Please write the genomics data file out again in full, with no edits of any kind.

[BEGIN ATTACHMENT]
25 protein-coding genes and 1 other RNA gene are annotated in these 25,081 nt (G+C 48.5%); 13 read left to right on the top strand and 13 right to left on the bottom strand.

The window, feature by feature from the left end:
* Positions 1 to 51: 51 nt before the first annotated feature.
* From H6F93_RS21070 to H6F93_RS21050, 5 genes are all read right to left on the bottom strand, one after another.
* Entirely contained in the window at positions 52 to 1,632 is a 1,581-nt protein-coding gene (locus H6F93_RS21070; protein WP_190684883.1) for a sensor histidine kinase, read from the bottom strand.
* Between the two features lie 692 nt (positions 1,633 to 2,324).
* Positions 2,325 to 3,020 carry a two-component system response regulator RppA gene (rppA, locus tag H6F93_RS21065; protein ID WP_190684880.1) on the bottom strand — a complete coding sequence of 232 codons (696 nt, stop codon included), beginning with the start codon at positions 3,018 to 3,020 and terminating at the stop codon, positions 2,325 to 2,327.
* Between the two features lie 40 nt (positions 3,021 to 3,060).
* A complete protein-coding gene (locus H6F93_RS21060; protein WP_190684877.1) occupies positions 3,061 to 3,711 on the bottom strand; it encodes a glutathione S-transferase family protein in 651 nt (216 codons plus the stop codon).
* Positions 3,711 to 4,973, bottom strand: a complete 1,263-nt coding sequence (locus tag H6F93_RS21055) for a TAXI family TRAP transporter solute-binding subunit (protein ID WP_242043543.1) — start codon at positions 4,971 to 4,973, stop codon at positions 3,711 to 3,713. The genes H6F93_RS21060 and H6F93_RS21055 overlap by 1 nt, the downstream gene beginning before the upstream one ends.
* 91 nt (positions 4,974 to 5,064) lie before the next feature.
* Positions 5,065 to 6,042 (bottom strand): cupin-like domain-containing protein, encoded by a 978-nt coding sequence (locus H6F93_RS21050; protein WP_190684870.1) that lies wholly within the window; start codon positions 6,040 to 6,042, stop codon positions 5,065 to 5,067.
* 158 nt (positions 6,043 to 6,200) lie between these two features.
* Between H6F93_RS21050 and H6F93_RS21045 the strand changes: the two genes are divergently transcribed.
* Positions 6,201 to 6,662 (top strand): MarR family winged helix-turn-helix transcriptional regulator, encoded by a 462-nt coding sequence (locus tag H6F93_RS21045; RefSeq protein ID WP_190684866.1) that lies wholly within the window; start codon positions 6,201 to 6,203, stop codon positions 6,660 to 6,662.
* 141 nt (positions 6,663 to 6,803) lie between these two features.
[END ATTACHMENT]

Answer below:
25 protein-coding genes and 1 other RNA gene are annotated in these 25,081 nt (G+C 48.5%); 13 read left to right on the top strand and 13 right to left on the bottom strand.

The window, feature by feature from the left end:
* Positions 1 to 51: 51 nt before the first annotated feature.
* From H6F93_RS21070 to H6F93_RS21050, 5 genes are all read right to left on the bottom strand, one after another.
* Entirely contained in the window at positions 52 to 1,632 is a 1,581-nt protein-coding gene (locus H6F93_RS21070; protein WP_190684883.1) for a sensor histidine kinase, read from the bottom strand.
* Between the two features lie 692 nt (positions 1,633 to 2,324).
* Positions 2,325 to 3,020 carry a two-component system response regulator RppA gene (rppA, locus tag H6F93_RS21065; protein ID WP_190684880.1) on the bottom strand — a complete coding sequence of 232 codons (696 nt, stop codon included), beginning with the start codon at positions 3,018 to 3,020 and terminating at the stop codon, positions 2,325 to 2,327.
* Between the two features lie 40 nt (positions 3,021 to 3,060).
* A complete protein-coding gene (locus H6F93_RS21060; protein WP_190684877.1) occupies positions 3,061 to 3,711 on the bottom strand; it encodes a glutathione S-transferase family protein in 651 nt (216 codons plus the stop codon).
* Positions 3,711 to 4,973, bottom strand: a complete 1,263-nt coding sequence (locus tag H6F93_RS21055) for a TAXI family TRAP transporter solute-binding subunit (protein ID WP_242043543.1) — start codon at positions 4,971 to 4,973, stop codon at positions 3,711 to 3,713. The genes H6F93_RS21060 and H6F93_RS21055 overlap by 1 nt, the downstream gene beginning before the upstream one ends.
* 91 nt (positions 4,974 to 5,064) lie before the next feature.
* Positions 5,065 to 6,042 (bottom strand): cupin-like domain-containing protein, encoded by a 978-nt coding sequence (locus H6F93_RS21050; protein WP_190684870.1) that lies wholly within the window; start codon positions 6,040 to 6,042, stop codon positions 5,065 to 5,067.
* 158 nt (positions 6,043 to 6,200) lie between these two features.
* Between H6F93_RS21050 and H6F93_RS21045 the strand changes: the two genes are divergently transcribed.
* Positions 6,201 to 6,662 (top strand): MarR family winged helix-turn-helix transcriptional regulator, encoded by a 462-nt coding sequence (locus tag H6F93_RS21045; RefSeq protein ID WP_190684866.1) that lies wholly within the window; start codon positions 6,201 to 6,203, stop codon positions 6,660 to 6,662.
* 141 nt (positions 6,663 to 6,803) lie between these two features.